“Bread…that this house may never know hunger.
Salt…that life may always have flavor.
And wine…that joy and prosperity may reign forever.”
While everything is still waiting for the dust to settle and things start to loosen up in the gulag, I got a message on one of my Social Media sites asking about my wine cellar. They were getting ready to buy a new home in Las Vegas and thought I could be of some assistance. I gave them my phone number and, in a few minutes, I was deep in a wonderful conversation with some one that prior, I only had a typical Social Media association with. I guess that it was presumed that I live in Vegas, because I periodically write about it, but I have memories of there for years, plus two of our children and five of grandchildren live there. We were discussing restaurants and locations and of course wine shops. He was going to convert a spare bedroom into a wine cellar to hold about four thousand bottles and I said that it made perfect sense to me, because there are no basements in Las Vegas, the city is built in a dessert, so it would be cost prohibitive to try to dig a cellar there.
He or his wife must have remembered that I have wrote that I had built my own cellar, in a vacant corner of my basement. I constructed it, using two by four lumber, of course I am old school. The two outside walls have no insulation and the inside walls and the ceiling and the joists of the main floor of the house are packed with insulation. I then used basic plywood as paneling for the room, because I then applied all the wooden wine crates that I had saved over the years, I am a pack-rat, by taking the crates apart and then using them as the finished paneling. When I finally ran out of wine crates, any other walls that were barren were “wallpapered” with all of the labels that I had removed from bottles, knowing deep in the back of my brain that I was going to do this project one day. I then found a company that advertised in the back pages of the Wine Spectator magazine. I contacted them, gave them the size specs of the finished room and they made and delivered to me a huge collection of pine framing that was precut and ready to be assembled like “Tinker-Toys” for an adult. I also put a floor down, before the racks were assembled and for extra security, I also anchored some of the framework to the two by four construction.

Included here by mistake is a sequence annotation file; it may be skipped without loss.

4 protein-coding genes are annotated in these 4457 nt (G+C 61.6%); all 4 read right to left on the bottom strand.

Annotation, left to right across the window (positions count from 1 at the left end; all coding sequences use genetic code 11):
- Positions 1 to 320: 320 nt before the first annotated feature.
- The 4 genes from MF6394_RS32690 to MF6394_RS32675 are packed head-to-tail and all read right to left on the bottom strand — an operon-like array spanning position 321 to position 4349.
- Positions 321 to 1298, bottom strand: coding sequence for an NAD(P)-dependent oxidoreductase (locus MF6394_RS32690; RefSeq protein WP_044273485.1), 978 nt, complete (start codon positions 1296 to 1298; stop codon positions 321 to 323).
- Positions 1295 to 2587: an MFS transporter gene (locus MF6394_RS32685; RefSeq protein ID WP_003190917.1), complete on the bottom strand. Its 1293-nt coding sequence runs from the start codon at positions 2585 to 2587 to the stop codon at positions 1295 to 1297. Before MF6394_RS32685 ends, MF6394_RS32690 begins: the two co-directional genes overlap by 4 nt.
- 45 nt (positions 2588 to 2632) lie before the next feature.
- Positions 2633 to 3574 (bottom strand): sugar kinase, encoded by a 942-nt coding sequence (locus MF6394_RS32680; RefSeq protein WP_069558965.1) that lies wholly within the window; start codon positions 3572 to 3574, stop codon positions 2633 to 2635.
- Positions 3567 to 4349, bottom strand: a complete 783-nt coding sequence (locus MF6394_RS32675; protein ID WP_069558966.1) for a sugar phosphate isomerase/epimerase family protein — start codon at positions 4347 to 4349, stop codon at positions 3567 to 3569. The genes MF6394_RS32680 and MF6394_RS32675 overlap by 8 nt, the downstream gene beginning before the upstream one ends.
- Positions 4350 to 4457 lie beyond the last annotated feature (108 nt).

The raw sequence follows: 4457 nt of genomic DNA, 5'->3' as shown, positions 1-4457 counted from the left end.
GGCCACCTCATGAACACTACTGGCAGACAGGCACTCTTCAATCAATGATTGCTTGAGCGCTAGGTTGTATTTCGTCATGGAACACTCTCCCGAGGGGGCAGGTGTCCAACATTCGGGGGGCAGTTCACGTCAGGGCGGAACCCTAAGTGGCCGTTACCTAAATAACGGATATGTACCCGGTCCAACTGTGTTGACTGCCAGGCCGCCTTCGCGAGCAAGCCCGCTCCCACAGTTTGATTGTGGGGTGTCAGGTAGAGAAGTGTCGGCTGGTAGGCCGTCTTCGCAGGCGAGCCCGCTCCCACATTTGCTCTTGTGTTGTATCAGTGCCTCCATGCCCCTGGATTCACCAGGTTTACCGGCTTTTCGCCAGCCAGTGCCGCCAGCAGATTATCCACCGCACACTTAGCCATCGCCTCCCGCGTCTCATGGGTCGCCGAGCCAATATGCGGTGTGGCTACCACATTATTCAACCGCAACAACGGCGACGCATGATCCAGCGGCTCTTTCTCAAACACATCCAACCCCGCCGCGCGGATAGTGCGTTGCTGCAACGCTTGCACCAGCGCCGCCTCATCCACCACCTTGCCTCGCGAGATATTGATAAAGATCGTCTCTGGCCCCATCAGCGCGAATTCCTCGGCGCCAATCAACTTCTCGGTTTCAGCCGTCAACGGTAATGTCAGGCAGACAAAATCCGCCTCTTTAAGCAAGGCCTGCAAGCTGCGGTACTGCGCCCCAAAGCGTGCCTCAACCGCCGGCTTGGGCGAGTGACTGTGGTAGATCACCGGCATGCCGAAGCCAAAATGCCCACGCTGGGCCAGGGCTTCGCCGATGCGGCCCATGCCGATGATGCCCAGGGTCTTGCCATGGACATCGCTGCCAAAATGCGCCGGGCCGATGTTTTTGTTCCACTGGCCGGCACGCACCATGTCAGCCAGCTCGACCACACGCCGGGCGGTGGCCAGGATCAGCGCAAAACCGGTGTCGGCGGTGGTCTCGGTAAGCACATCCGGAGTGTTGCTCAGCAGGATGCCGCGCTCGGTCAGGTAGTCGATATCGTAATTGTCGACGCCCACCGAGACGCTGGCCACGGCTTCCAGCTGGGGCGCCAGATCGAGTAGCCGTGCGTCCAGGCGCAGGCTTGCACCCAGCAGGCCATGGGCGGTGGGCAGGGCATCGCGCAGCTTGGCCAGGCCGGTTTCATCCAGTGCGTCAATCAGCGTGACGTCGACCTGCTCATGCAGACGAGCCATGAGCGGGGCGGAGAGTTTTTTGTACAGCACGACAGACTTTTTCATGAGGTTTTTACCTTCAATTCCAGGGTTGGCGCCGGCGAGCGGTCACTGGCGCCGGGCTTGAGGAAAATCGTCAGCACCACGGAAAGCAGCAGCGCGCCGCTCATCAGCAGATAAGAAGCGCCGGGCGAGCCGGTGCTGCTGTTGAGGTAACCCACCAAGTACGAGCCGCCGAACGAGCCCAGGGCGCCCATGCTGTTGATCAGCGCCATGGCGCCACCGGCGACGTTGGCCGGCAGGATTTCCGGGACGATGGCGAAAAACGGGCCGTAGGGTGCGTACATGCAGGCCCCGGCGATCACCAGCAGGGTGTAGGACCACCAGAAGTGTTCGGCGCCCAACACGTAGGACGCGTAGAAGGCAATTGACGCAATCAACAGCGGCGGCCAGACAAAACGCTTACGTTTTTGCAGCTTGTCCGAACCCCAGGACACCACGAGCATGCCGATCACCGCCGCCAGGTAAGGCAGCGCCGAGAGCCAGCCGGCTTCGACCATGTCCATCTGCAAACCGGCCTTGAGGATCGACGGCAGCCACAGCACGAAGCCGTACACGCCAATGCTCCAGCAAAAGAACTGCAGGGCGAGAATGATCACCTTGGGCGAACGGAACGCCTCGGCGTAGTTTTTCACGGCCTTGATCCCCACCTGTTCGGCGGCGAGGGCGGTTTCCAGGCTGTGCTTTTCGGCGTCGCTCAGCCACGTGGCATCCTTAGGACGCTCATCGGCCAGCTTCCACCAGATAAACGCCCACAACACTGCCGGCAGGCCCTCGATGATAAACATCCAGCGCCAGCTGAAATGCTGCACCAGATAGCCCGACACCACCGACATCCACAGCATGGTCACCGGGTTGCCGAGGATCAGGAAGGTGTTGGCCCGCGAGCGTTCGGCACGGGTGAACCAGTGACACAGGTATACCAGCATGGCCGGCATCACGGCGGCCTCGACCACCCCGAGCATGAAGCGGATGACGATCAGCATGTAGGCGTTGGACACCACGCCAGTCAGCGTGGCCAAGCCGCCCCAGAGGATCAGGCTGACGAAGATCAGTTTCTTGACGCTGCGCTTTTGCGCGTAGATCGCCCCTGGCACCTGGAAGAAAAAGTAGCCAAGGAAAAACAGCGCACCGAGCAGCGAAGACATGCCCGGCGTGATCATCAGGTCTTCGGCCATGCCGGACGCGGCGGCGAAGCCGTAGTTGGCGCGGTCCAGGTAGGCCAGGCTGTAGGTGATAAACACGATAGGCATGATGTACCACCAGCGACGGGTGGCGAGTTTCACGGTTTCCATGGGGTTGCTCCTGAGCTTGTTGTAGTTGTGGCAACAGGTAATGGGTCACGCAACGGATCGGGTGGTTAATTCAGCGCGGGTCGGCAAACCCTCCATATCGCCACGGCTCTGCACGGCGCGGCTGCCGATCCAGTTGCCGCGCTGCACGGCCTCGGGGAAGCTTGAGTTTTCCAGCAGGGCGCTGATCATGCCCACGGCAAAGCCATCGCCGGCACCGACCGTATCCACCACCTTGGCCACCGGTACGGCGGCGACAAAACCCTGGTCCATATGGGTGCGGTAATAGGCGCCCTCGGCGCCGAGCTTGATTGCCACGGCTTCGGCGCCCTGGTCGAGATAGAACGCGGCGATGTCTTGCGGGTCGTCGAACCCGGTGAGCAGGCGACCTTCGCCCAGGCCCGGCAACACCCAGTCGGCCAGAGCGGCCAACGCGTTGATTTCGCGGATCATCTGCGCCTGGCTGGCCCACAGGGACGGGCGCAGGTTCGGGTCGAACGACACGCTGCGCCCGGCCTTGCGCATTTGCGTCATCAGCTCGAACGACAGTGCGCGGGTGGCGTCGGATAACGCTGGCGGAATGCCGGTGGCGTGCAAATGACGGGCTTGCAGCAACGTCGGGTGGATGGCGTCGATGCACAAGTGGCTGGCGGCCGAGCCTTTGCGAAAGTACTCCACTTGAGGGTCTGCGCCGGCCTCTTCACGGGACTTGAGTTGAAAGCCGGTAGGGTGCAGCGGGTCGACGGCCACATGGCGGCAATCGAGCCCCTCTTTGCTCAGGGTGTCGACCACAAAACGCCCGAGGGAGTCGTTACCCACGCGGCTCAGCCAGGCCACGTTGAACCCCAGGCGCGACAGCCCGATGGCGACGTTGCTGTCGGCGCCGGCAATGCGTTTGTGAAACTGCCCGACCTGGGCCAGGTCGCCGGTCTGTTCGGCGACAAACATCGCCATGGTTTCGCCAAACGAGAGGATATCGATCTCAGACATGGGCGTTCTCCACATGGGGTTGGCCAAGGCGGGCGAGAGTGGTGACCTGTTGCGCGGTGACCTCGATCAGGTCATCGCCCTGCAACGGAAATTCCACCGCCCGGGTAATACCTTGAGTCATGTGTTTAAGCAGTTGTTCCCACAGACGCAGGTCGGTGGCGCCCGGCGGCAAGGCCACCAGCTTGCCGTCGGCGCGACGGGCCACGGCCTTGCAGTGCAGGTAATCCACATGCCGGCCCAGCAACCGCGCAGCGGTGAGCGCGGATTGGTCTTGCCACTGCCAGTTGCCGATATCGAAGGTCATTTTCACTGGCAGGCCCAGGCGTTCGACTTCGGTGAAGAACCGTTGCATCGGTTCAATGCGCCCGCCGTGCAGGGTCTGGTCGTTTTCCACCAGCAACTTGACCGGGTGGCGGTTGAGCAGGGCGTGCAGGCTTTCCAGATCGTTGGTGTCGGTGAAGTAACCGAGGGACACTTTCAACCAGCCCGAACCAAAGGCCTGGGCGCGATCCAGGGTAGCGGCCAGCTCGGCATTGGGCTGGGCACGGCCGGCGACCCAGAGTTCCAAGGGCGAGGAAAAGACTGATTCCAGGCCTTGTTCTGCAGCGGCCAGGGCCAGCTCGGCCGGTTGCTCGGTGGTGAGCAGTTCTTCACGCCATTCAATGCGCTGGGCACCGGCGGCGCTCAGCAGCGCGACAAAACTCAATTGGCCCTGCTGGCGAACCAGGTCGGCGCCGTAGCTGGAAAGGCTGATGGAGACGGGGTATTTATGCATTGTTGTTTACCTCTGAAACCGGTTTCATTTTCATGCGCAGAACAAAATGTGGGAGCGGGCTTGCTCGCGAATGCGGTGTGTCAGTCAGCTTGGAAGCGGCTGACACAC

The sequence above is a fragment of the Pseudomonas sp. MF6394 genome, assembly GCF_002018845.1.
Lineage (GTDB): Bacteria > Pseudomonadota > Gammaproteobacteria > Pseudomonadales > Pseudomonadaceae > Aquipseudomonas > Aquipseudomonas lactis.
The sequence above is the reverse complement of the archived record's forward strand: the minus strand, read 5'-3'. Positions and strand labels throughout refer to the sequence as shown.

It was a labor of love, I guess, I only wish that I had taken photos along the way. I told him how I had built the cellar to hold nine-hundred bottles, but by buying some other smaller racks, usually at charity events, I can now cram about fifteen-hundred bottles in there. We also discussed about how pretty the wine cellars look that are built under staircases, but I told him that when I was a kid, just learning, I was always told not to ever build a cellar under stairs, because the vibrations could ruin fine wines. I also said that because of how I built my cellar, I didn’t require any additional cooling system, as the cellar is always about fifty-five degrees. He was going to have installed one those individual room heat-pumps for that room only and rely on the ambient house temperature of the other rooms to keep it at a steady temperature. Since it is wild temperature fluctuations that can cause problems for the wines.
During the conversation, we were discussing wines and the old days before a bottle of wine could be the price of a used car. We were discussing wine tastings and events and even suggested that perhaps we could do a tasting the next time that I get to Vegas. I told him that I am not a Sommelier and that I have no accreditations. He joked and said he was the same way, and that his friends out in Vegas, and many of them are Sommeliers, have conferred upon him the title of Street Somm, and I like that, and I think I may use it. As an aside to the accompanying photos, you can see that I have some empty spots as I moving white wines to a wine vault and I have cases of reds that need to be put away.